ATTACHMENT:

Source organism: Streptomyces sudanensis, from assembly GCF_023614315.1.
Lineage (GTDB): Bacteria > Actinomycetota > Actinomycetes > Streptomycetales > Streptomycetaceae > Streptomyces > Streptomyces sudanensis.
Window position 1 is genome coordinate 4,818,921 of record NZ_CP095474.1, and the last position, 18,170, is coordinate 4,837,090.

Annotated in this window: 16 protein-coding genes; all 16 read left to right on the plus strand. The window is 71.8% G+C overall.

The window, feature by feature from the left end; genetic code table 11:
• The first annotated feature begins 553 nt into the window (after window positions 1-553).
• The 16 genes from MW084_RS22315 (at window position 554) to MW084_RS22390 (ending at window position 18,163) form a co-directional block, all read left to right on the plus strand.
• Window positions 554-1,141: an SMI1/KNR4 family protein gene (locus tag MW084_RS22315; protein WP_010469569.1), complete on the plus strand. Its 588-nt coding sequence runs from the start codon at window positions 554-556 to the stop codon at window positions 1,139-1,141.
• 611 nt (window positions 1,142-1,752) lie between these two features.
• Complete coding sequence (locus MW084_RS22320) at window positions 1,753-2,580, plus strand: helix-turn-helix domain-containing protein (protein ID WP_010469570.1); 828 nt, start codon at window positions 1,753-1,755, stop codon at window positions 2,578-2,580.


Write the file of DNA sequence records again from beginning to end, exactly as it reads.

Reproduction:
Source organism: Streptomyces sudanensis, from assembly GCF_023614315.1.
Lineage (GTDB): Bacteria > Actinomycetota > Actinomycetes > Streptomycetales > Streptomycetaceae > Streptomyces > Streptomyces sudanensis.
Window position 1 is genome coordinate 4,818,921 of record NZ_CP095474.1, and the last position, 18,170, is coordinate 4,837,090.

Annotated in this window: 16 protein-coding genes; all 16 read left to right on the plus strand. The window is 71.8% G+C overall.

The window, feature by feature from the left end; genetic code table 11:
• The first annotated feature begins 553 nt into the window (after window positions 1-553).
• The 16 genes from MW084_RS22315 (at window position 554) to MW084_RS22390 (ending at window position 18,163) form a co-directional block, all read left to right on the plus strand.
• Window positions 554-1,141: an SMI1/KNR4 family protein gene (locus tag MW084_RS22315; protein WP_010469569.1), complete on the plus strand. Its 588-nt coding sequence runs from the start codon at window positions 554-556 to the stop codon at window positions 1,139-1,141.
• 611 nt (window positions 1,142-1,752) lie between these two features.
• Complete coding sequence (locus MW084_RS22320) at window positions 1,753-2,580, plus strand: helix-turn-helix domain-containing protein (protein ID WP_010469570.1); 828 nt, start codon at window positions 1,753-1,755, stop codon at window positions 2,578-2,580.